1. Psychological Approaches

Schiller is surely one of the first, if not the first, to stress the exceptional importance of play for the history of culture. In the fifteenth of his "Aesthetical Letters and Essays" he writes:


"For, to speak out once for all, man only plays when in the full meaning of the word he is a man, and he is only completely a man when he plays." Even more significantly, further on in the same text, he even suspects that it may be possible to deduce the character of different cultures from their play. He holds that in comparing "the race tracks of London, the bull fights in Madrid, the exhibitions in Paris, the regattas in Venice, the animal fights in Vienna, and the revelry on the Roman Corso," it ought not be difficult to determine "the various nuances of taste among these different nations."

We would do better to say, actually, that it ought to be difficult to determine this; it very well ought to involve a lot more elbow grease than does mere comparison; it ought not be so elementary to reduce cultures to taste .

... According to Spencer, "Play is a dramatization of adult activity." Wundt, decidedly and emphatically in error, states, "Play is the child of work. There is no form of play that is not modeled upon some form of serious employment, which naturally precedes it in time." This view was very influential. Misled by it, ethnographers and historians devoted themselves, with varying degrees of success, to showing that various religious practices or obsolete magic rituals had survived in children's games.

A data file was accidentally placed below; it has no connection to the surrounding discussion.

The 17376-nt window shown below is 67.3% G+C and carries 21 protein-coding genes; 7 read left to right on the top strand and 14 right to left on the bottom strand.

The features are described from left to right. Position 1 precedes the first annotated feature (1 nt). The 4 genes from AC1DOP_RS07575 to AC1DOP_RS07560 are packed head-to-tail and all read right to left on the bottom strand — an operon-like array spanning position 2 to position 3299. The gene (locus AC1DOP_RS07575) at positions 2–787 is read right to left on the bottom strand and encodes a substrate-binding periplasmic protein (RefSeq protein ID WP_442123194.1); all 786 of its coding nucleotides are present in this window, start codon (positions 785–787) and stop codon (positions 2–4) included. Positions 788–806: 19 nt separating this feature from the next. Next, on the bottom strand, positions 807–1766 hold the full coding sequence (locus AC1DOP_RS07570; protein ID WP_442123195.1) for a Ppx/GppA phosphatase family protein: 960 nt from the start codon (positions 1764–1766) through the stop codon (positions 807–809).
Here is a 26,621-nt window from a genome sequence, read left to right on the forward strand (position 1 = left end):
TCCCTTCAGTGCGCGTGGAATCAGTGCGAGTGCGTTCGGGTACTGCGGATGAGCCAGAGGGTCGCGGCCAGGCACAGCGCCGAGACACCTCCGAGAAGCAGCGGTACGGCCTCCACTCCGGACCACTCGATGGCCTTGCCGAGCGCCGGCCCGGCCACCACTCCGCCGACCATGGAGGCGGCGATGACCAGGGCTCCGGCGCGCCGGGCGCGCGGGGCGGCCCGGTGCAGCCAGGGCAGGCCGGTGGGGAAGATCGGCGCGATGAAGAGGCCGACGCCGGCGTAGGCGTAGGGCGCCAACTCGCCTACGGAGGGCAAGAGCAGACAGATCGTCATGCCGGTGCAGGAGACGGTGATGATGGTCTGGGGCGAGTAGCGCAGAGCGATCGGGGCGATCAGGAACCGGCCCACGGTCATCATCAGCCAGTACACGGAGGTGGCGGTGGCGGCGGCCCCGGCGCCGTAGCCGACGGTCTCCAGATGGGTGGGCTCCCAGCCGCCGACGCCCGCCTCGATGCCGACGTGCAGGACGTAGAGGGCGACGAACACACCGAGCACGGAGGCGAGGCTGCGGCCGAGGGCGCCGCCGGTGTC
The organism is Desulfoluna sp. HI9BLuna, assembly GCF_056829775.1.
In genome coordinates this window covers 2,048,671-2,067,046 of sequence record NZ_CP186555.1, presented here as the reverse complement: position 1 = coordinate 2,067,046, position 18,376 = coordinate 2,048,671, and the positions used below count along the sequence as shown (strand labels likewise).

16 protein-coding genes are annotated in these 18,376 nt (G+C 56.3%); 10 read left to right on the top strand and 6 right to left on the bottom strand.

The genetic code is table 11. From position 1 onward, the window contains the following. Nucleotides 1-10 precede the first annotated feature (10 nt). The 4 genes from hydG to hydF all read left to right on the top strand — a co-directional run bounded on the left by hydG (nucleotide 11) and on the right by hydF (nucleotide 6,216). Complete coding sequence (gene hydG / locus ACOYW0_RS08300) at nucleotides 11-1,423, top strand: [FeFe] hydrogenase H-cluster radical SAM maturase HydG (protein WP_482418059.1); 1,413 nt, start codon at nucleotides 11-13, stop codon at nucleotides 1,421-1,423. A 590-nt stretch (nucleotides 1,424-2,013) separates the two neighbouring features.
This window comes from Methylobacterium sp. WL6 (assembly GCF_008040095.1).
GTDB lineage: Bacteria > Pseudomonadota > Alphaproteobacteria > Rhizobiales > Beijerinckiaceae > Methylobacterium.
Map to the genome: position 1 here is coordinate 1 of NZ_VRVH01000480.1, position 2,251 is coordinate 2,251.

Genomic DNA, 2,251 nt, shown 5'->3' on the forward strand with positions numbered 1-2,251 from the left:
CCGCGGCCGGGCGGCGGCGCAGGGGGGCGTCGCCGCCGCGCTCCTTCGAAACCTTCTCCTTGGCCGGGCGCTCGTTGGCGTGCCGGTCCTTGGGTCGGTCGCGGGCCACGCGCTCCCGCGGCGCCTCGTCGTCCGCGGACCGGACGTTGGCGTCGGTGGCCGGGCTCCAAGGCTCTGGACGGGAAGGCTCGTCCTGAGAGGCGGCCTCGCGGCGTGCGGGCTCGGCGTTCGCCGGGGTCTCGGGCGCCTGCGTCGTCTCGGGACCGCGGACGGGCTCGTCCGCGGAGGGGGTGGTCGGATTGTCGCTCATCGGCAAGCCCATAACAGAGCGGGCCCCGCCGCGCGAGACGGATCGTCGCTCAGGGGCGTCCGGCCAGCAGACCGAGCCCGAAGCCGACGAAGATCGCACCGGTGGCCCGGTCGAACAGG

The idea of free and spontaneous play was taken up by Karl Groos in his work, The Play of Animals. The writer distinguishes play as joy of being from play as motive for culture. ...he defines it as pure activity, without past or future, and freed of worldly pressures and constraints. ...


...because Groos first studied animals (although he was already thinking of man), he was led, several years later, when he studied human play (The Play of Man), to insist upon its instinctive and spontaneous aspects, and neglect its purely intellectual possibilities,...

Moreover, he too conceived of the games of a young animal as a kind of joyous training for its adult life. Groos came to see in play the guarantor of youth: "Animals also do not play because they are young; they are young because they have to play." Accordingly, he tried to show how play activity assures young animals greater skill in hunting their prey or escaping their enemies and accustoms them to fighting among themselves,...